Statewide data from Scholastic Achievement Test given to high school juniors is back.
Nearly 17,000 students took the test, which was paid for by the state, in April 2011.
The results show that only one in four high school juniors that took the exam actually met the college and career readiness benchmarks set by the College Board.
"Whether it's the ACT or the SAT, both are recognized as being indicators of college preparedness," said superintendent George Boland, Idaho Falls School District 91.
After the results of the "Idaho SAT School Day" showed students scored under the bar set by the College Board, they have some homework to do.
The College Board said a score of 500 indicates that a student will be successful in post-secondary education.
"If we see that we have a specific area where students are not performing as well as we think they could, then that gives us something to go back and examine for curriculums and instructional practices and things like that," said Boland. "So, it's good information to have."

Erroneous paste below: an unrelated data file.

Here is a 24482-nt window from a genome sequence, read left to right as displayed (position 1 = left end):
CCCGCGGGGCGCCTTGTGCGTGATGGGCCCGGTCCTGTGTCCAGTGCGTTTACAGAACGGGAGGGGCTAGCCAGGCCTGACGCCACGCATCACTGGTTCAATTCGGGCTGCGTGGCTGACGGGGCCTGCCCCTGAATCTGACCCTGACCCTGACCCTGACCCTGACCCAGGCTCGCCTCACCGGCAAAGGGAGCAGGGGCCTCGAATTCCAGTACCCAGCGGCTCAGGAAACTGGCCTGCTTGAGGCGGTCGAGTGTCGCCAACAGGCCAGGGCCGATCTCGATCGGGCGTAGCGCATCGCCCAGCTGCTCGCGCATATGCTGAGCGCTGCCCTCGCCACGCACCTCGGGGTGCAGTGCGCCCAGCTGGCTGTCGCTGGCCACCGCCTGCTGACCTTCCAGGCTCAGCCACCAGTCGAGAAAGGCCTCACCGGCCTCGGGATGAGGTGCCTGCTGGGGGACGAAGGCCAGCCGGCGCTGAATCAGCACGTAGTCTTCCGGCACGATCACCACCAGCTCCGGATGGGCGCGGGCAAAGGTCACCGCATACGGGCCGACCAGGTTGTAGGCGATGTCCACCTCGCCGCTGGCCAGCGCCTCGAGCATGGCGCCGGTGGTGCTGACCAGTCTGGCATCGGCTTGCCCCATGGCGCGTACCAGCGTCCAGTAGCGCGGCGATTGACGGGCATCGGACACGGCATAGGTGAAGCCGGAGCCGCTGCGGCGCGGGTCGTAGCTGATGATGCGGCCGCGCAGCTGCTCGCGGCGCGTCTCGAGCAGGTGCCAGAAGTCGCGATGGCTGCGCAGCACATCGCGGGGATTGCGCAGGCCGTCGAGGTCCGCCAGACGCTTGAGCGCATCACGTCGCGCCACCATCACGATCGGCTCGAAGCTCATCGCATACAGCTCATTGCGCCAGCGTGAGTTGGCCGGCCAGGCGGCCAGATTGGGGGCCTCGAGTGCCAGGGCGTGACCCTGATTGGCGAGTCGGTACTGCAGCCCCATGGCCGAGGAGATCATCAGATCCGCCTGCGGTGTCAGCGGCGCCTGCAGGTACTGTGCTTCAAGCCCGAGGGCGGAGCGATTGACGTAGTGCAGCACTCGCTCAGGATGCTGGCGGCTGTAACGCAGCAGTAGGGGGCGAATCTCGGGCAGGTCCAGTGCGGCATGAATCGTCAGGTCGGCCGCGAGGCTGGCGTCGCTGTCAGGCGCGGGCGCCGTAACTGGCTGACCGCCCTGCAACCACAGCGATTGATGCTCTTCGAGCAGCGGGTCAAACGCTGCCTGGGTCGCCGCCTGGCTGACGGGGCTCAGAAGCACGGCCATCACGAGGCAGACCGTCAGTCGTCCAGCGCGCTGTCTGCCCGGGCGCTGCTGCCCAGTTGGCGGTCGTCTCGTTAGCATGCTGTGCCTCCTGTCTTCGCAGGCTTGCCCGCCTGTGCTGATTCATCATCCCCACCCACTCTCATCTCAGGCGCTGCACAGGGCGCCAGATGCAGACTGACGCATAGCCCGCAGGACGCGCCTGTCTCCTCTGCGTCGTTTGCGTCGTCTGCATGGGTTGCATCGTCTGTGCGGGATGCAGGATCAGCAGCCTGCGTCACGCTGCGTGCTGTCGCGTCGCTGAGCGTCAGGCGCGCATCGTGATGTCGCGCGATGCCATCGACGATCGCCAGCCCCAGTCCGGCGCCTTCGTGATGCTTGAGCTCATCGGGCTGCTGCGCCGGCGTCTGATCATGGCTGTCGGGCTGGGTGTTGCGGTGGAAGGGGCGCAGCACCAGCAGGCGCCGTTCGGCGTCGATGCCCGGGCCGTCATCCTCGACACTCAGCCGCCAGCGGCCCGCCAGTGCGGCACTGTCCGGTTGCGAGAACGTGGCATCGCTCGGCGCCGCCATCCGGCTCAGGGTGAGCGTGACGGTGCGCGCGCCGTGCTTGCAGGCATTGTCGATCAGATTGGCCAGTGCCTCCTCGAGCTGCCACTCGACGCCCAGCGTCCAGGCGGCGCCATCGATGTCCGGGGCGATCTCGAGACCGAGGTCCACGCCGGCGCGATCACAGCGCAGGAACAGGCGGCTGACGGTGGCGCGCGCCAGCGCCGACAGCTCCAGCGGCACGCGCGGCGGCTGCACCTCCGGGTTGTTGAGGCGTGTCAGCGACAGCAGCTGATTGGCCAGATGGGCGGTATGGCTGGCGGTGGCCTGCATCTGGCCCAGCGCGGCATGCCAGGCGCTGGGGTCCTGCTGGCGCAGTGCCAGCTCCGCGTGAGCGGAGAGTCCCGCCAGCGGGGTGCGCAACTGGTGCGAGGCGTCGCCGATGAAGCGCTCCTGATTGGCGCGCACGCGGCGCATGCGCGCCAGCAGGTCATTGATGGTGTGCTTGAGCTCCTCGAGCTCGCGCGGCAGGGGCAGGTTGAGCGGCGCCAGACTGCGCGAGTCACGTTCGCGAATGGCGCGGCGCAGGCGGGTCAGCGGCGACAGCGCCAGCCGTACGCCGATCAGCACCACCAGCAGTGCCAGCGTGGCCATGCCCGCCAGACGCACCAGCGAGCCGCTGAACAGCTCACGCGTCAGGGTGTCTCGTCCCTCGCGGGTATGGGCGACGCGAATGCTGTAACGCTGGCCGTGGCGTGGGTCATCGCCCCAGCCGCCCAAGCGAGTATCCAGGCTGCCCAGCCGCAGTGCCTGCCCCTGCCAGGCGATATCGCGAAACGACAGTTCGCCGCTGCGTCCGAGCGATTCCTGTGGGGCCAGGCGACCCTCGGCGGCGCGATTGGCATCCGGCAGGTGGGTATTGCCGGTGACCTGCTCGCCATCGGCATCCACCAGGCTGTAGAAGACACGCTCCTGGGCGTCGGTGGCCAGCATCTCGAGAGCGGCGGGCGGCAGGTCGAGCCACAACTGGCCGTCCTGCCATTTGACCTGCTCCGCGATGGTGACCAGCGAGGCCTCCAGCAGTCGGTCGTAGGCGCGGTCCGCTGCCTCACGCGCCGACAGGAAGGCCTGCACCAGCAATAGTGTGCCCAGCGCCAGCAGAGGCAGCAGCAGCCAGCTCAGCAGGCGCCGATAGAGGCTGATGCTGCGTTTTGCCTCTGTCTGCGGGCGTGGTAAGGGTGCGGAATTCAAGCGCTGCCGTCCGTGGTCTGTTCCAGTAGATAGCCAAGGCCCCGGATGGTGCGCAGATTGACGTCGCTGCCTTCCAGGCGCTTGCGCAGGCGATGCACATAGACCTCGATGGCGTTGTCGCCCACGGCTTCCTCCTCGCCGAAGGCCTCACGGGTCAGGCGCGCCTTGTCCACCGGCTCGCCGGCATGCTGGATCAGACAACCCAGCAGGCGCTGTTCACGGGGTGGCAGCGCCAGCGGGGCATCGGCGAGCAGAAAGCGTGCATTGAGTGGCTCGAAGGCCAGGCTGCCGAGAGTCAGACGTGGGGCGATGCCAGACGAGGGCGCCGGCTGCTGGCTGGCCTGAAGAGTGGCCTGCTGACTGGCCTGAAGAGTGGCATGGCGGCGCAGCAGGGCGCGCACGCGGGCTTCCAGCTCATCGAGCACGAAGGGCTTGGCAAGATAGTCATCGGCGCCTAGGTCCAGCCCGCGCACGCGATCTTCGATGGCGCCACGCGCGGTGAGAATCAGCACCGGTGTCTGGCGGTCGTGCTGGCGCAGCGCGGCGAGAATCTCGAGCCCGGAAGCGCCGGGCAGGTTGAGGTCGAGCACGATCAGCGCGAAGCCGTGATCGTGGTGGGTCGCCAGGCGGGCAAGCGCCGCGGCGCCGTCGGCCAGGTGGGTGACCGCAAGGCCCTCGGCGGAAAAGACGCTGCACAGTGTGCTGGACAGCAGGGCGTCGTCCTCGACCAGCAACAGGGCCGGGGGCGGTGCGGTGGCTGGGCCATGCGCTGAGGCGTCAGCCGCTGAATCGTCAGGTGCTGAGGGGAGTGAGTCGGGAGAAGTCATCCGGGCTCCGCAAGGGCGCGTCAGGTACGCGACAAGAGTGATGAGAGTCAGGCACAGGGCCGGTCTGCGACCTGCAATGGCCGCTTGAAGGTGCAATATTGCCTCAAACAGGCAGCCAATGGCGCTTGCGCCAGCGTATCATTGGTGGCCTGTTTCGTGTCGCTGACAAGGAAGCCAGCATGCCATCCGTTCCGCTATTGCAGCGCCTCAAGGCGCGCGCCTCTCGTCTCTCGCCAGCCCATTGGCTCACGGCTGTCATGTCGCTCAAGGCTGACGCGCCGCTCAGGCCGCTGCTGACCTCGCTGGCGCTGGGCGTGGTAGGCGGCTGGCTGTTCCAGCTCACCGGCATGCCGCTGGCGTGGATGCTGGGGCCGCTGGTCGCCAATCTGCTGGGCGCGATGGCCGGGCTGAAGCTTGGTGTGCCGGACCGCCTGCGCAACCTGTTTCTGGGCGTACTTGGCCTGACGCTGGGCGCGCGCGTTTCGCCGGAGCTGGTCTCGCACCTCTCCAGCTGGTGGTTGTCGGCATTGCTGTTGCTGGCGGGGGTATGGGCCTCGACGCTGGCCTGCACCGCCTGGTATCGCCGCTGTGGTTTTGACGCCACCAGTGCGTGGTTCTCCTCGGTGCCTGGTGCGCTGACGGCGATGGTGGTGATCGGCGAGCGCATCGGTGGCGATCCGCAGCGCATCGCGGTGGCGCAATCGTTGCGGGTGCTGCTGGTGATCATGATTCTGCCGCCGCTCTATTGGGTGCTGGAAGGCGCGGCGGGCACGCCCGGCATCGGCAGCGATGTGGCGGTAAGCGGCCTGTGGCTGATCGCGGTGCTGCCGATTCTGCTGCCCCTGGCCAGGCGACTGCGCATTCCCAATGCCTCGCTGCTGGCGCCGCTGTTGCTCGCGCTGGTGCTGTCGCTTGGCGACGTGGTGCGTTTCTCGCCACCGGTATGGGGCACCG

Devan Bliesner, a senior in Bonneville School District 93, was one of the first students to take the state-issued SAT test. He said he now feels more prepared to take it again during his last year of high school.
"You take your test for free, you get an idea, you can take more of them later, but now you're not spending a hundred dollars or something on a test that you don't even know what it's going to be like," said Bliesner.
In years past, students voluntarily chose whether to take the ACT or the SAT but now, all high school juniors are required to take a college entrance exam paid for by the state.
For the complete breakdown of all 105 districts in the state, visit http://www.sde.idaho.gov/site/assessment/schoolDayReports.htm